Sadly, and ironically, while the population died, the rulers and church hierarchy were most concerned with the date of Easter and how to cut a tonsure. Despite the plague, The Synod of Whitby was called to settle the disputes. Unfortunately, most of those attending the Synod died from the plague.
A bishop or priest could not be found in all of Britain resulting in a power void that added to the chaos. For example, a priest named Wilfred was selected to be Bishop of York, but three bishops could not be found to consecrate him since all were dead. So, Wilfred went to Gual in search of bishops. There he lingered to be safe from the deadly plague.
With Wilfred in Gual, a bishop was still needed. Chad was selected for this position, but he experienced the same problem as Wilfred, no bishops were available to consecrate him as a bishop. Finally, the King had him unofficially consecrated. Still, it was not proper or official.
Just like a twisted, concocted tale, Wilfred returned wanting his bishop seat back. This is where Chad’s humility and holiness shined through brilliantly. Chad humbly gave the bishop seat back to Wilfred. Because he was so humble, and saintly, Chad was made Bishop of Lastingham where he served as Abbott.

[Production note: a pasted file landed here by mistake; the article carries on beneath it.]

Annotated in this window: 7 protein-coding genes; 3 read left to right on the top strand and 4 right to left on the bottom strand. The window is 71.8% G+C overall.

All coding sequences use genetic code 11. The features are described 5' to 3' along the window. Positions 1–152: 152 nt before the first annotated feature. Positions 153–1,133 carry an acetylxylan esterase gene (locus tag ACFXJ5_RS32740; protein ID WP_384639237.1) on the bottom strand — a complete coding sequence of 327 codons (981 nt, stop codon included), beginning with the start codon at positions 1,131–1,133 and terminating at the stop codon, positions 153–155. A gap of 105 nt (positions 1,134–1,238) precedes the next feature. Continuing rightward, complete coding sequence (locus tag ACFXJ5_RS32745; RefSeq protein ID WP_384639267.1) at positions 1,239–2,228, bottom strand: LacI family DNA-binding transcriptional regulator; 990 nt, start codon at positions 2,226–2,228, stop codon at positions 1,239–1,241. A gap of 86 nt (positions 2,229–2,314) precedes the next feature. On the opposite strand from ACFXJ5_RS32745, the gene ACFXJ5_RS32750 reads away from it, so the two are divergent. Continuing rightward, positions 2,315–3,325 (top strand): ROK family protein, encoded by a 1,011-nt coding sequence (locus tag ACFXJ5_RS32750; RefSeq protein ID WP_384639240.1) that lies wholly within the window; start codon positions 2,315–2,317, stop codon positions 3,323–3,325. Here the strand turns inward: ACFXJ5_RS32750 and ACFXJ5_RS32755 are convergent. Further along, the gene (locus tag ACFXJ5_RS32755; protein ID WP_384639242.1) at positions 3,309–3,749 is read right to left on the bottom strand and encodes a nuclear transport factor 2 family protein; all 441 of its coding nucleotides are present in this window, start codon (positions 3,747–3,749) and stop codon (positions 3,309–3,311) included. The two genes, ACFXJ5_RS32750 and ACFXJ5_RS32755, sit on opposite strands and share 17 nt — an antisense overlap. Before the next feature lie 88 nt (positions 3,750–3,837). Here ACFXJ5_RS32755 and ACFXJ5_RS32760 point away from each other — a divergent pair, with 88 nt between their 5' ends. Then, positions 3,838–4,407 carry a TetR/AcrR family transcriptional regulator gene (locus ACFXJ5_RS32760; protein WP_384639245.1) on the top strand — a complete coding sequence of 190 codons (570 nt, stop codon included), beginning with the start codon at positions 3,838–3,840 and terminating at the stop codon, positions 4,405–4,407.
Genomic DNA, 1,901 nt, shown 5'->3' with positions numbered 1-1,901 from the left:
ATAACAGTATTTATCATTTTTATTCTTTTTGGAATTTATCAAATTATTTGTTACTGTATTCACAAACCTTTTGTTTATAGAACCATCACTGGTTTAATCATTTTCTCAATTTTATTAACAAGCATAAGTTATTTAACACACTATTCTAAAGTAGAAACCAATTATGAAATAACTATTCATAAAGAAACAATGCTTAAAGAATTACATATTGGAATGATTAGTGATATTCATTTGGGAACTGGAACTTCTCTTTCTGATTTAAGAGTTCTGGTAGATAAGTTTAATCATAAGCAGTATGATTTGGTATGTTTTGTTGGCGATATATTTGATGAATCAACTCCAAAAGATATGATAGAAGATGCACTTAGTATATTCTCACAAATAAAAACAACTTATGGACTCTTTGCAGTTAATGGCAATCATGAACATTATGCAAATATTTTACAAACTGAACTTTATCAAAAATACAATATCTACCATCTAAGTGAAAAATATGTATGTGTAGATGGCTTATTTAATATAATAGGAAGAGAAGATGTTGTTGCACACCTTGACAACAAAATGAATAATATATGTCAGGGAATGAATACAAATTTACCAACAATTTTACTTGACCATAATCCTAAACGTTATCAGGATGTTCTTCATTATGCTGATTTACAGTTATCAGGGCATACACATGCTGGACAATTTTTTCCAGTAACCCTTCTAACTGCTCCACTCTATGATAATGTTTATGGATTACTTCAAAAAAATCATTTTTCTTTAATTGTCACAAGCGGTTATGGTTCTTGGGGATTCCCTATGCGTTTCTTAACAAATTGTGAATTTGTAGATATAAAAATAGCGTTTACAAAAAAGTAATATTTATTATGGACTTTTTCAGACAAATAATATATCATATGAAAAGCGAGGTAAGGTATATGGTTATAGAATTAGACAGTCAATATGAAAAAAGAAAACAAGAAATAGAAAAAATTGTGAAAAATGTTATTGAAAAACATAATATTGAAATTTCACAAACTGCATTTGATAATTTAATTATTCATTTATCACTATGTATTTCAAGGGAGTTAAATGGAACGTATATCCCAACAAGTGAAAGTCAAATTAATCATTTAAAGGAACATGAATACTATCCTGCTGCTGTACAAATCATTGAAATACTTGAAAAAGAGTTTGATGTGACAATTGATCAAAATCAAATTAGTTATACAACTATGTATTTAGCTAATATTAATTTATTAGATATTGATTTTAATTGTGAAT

Learning of a massacre of martyrs on the fields of Lichfield under the Roman Emperor Diocletian in 303. Chad moved his See to Lichfield where a cathedral and monastary were built on the exact spot of the massacre.
Bishop Chad maintained his untarnished reputation as a humble, holy man. Sometimes he retreated to the bottom of a well to find a quiet space for prayer. It was said that light poured from the well when Chad prayed within. Ultimately, Chad, too, died of the plague. While the Lichfield monks prayed, they heard singing like that of angels. They scrambled outside to learn the source of the singing, instead they found their Bishop dead.
Chad was canonized shortly after his death. Many miracles and healings were attributed to him. The well where he prayed became a site of pilgrimage. His relics reside in the cathedral at Birmingham, England.
We have much to learn from the life of St. Chad about humility, prayer, living in rhythm with the hours and nature, and care of the least during times of pandemic. Fortunately, one of Chad’s monks taught Bede, the famous British historian. From this monk, Venerable Bede learned intimate details about Chad’s life and Celtic Christianity. To learn more about this interesting saint, here are a few references.
Bede’s Ecclesiastical History of England, by The Venerable Bede, https://ccel.org/ccel/bede/history/history?queryID=15001896&resultID=952
Lichfield and the Lands of St Chad: Creating Community in Early Medieval Mercia (Studies in Regional and Local History Book 19) Kindle Edition, by Andrew Sargent
Life and Legends of Saint Chad, Bishop of Lichfield, (669-672) With Extracts From Un-edited mss., and Illustrations – September 3, 2015 by Richard Hyett Warner
On Eagles’ Wings – The Life and Spirit of St Chad, Mass Market Paperback – by Revd David Adam
Saint Chad (Caedda), Bishop of Mercia (Lichfield) † 672 http://ourvillagechurch.org.uk/wp-content/uploads/2017/03/Saint-Chad-Booklet-WWH.pdf